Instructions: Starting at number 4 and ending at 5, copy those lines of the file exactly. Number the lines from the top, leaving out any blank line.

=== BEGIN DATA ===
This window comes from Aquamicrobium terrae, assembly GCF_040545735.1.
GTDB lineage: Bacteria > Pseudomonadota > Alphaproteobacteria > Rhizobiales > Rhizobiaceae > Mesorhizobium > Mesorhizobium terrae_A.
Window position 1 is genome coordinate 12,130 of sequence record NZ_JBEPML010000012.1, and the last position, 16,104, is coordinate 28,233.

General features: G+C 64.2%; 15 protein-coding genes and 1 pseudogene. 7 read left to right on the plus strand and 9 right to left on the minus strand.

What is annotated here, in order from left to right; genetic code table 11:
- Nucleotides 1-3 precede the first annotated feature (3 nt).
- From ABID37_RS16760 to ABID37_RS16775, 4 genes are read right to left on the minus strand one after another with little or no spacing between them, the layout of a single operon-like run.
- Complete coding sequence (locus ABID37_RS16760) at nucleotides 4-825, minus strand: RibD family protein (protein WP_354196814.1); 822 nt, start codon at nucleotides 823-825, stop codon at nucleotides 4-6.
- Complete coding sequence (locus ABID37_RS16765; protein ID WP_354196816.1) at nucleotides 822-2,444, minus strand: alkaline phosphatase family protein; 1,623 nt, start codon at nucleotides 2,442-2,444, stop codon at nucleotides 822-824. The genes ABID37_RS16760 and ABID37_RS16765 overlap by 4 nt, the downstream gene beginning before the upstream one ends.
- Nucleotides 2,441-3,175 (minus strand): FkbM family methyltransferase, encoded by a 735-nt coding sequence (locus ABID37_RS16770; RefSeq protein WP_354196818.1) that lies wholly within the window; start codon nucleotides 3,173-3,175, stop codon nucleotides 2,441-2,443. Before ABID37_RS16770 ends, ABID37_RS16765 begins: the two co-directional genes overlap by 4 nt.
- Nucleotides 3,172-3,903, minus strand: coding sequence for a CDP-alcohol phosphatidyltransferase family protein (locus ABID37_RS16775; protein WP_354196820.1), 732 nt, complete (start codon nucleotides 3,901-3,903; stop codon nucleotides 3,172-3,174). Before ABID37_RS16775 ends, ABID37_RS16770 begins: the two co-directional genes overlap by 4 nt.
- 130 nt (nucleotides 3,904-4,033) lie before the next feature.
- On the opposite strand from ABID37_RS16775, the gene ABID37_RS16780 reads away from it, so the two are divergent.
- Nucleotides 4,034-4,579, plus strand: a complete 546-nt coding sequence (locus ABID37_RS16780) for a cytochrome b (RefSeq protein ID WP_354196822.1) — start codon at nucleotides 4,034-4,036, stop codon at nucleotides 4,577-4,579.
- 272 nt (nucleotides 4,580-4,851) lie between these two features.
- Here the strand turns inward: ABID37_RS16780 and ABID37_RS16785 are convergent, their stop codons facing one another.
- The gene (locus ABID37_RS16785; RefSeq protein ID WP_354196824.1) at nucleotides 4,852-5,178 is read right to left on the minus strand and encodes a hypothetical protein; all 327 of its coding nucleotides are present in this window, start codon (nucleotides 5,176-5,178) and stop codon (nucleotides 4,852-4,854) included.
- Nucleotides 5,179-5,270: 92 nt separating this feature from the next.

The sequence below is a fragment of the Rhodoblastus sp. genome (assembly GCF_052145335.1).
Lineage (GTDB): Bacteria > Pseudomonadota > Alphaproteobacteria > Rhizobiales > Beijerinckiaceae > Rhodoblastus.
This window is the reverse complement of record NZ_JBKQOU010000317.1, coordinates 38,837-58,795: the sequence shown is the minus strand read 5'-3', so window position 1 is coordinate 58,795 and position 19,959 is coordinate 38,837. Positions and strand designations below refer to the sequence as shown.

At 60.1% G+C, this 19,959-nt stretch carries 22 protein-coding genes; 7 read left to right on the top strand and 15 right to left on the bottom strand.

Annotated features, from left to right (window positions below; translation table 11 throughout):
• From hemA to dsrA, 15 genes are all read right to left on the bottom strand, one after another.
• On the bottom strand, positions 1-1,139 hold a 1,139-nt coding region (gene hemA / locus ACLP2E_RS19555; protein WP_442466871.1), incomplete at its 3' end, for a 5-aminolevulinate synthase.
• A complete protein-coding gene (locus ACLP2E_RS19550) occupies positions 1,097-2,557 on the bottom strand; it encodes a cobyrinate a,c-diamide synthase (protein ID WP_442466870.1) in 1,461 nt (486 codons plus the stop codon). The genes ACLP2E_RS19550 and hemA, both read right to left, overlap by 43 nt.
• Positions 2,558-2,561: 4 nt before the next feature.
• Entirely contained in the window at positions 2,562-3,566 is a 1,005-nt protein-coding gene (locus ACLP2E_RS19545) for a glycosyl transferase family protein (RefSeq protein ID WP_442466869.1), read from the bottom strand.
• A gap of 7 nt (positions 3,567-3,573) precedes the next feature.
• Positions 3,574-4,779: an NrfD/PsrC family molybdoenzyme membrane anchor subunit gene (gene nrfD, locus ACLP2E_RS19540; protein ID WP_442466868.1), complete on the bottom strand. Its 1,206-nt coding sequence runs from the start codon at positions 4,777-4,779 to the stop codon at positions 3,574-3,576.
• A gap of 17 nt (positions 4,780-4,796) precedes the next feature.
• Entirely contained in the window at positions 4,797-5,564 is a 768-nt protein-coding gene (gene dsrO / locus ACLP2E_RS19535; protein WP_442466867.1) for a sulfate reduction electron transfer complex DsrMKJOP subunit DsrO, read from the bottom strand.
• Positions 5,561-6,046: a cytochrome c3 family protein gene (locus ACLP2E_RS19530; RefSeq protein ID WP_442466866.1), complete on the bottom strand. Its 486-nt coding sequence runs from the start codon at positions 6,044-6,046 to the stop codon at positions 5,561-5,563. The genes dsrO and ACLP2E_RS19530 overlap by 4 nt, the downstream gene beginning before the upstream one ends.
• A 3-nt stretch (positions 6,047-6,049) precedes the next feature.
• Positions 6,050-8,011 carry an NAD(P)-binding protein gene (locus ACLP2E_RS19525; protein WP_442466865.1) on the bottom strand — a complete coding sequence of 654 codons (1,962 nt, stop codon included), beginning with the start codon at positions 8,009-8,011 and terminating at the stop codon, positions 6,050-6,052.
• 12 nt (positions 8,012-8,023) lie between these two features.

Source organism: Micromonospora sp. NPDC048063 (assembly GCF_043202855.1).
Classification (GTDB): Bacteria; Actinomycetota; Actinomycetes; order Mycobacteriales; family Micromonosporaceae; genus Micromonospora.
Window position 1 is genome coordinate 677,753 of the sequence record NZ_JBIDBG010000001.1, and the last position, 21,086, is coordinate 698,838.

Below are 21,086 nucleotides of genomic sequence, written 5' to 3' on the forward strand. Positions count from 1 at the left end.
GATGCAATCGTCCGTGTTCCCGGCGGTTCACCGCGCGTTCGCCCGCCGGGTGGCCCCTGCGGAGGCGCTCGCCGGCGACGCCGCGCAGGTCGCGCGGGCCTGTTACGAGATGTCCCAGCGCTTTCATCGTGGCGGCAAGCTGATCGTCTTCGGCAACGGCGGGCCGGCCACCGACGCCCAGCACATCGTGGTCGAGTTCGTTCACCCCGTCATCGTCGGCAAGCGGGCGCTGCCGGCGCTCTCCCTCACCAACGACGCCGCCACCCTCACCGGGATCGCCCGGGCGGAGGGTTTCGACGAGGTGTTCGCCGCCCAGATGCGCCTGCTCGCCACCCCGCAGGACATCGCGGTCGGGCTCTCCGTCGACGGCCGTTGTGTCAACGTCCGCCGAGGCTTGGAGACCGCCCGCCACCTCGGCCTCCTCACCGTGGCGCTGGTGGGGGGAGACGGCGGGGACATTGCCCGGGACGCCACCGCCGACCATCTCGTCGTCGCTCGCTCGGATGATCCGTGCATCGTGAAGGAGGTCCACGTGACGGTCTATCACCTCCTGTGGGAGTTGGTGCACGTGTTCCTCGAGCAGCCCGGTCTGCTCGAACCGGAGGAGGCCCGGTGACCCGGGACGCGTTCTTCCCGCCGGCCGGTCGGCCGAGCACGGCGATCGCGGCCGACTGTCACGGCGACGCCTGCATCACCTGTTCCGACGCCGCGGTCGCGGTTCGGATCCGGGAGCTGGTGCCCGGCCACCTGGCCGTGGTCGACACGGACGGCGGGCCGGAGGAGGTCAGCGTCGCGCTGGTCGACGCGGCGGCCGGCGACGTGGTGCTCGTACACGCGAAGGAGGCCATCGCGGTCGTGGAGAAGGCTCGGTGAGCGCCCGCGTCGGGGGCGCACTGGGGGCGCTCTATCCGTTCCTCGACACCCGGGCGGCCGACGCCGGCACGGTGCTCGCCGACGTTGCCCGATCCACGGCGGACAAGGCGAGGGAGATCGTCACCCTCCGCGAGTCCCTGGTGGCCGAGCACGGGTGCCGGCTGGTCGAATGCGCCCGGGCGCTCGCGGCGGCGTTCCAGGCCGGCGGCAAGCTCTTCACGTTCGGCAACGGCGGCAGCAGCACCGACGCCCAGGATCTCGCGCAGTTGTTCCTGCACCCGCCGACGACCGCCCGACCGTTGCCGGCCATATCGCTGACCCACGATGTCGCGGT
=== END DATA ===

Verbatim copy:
General features: G+C 64.2%; 15 protein-coding genes and 1 pseudogene. 7 read left to right on the plus strand and 9 right to left on the minus strand.

What is annotated here, in order from left to right; genetic code table 11: